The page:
But do these protests about environmental progress signify Big Tech’s legitimate effort to clean up its collective act or are they simply more PR trying to make up for their bad behavior? Because we have already seen this kind of behavior. This is called green washing.

What is Greenwashing?

defines green washing as “an expression of concern for the environment, especially as a cover for products, policies or activities.” The term was first coined in 1986 by an ecologist in an essay examining leaving posters in guest rooms warning them to reuse their towels to help “save the environment.” Then people: newspapers, television and radio – the same sources for almost all commercials at the time. This imbalance in the availability of information has created a system in which corporations could promote themselves in any flattering shade they want, regardless of their actual actions, with little fear that the public will really realize that there has even been deception.

The practice of green washing in America dates back to 1953 – although it was not called that at the time – when beverage producers launched a campaign, reminding the public to be good environmentalists, not rubbish, which was actually an effort to prevent new regulations on the use of disposable containers. Greenwashing metastasized in the 1980s when Big Oil companies gave their own praise while global warming was also present. These companies have gone so far as to actively work to prevent the government from doing so. But you wouldn’t know that from their television commercials.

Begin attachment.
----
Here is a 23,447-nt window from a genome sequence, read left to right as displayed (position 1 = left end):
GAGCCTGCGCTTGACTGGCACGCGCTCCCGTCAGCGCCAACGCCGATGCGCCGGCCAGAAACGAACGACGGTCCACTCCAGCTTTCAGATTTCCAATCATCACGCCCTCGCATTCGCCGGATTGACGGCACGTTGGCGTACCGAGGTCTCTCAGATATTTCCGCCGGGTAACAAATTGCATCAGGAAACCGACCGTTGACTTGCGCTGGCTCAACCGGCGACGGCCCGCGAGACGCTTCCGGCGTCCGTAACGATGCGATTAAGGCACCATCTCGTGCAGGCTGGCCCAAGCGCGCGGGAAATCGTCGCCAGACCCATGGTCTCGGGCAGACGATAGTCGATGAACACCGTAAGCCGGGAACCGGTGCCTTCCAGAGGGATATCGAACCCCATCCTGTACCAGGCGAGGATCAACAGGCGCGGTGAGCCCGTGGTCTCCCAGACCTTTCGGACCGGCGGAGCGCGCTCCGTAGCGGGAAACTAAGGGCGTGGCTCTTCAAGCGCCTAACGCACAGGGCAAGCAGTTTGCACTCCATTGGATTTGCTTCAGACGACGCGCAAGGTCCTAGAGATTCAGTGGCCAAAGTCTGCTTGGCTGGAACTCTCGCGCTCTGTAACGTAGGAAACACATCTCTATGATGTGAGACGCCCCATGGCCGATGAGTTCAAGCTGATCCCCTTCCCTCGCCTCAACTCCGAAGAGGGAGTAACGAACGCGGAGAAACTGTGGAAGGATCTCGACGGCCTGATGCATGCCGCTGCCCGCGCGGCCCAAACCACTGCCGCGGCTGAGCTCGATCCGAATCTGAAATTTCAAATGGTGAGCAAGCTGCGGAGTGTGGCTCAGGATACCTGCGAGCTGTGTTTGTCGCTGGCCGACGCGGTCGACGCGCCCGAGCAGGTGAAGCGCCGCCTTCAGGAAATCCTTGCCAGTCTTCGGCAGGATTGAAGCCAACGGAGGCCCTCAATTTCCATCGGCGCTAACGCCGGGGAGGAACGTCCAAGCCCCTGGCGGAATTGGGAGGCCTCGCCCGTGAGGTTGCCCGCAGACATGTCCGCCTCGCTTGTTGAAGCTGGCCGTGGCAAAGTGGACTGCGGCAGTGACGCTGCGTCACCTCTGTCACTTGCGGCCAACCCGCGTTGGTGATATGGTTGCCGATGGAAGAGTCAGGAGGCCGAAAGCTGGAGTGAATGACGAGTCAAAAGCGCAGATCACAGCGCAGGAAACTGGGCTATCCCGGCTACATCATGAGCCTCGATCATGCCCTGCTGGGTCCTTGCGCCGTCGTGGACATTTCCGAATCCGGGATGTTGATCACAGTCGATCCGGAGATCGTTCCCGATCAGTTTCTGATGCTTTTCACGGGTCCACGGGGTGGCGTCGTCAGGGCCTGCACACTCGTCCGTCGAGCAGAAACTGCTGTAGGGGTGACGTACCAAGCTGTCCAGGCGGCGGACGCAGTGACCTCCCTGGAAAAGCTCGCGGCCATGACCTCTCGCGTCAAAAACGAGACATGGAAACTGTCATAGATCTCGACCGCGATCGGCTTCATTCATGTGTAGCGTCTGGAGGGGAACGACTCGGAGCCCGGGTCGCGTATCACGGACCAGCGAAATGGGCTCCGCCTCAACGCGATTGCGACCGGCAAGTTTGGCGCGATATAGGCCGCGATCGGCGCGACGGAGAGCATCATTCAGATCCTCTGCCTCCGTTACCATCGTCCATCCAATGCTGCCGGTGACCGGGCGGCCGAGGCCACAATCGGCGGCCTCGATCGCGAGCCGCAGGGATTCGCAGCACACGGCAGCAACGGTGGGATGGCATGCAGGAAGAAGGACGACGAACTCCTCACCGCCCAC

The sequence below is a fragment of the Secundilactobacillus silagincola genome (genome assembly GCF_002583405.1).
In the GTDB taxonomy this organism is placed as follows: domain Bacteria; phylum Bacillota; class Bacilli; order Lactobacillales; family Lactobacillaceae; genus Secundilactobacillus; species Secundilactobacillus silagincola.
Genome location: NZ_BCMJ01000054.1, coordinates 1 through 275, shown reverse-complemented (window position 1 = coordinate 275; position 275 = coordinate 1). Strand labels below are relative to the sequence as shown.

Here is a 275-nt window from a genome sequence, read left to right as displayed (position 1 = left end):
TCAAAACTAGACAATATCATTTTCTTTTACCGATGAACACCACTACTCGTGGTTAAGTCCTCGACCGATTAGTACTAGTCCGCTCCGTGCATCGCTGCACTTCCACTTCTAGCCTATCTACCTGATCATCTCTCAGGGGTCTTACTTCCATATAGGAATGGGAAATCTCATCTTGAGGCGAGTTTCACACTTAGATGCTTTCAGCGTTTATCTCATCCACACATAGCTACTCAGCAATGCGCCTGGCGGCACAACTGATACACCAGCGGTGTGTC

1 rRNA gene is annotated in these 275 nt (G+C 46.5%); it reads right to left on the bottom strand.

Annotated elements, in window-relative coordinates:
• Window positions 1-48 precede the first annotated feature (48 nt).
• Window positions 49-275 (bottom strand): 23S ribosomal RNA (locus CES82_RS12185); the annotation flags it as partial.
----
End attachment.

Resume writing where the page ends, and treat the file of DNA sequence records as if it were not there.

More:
The video above is from Chevron’s People Do campaign. It should be noted that many of the programs promoted in that campaign were in fact actions approved by the government and that while this campaign lasted, Chevron was repeatedly found to be violating, and that he was caught.

Exxon’s actions during the ’90s were equally disgusting. The company has been constantly stirring water around the role of humanity in climate change, as the burning of fossil fuels has fueled a growing crisis.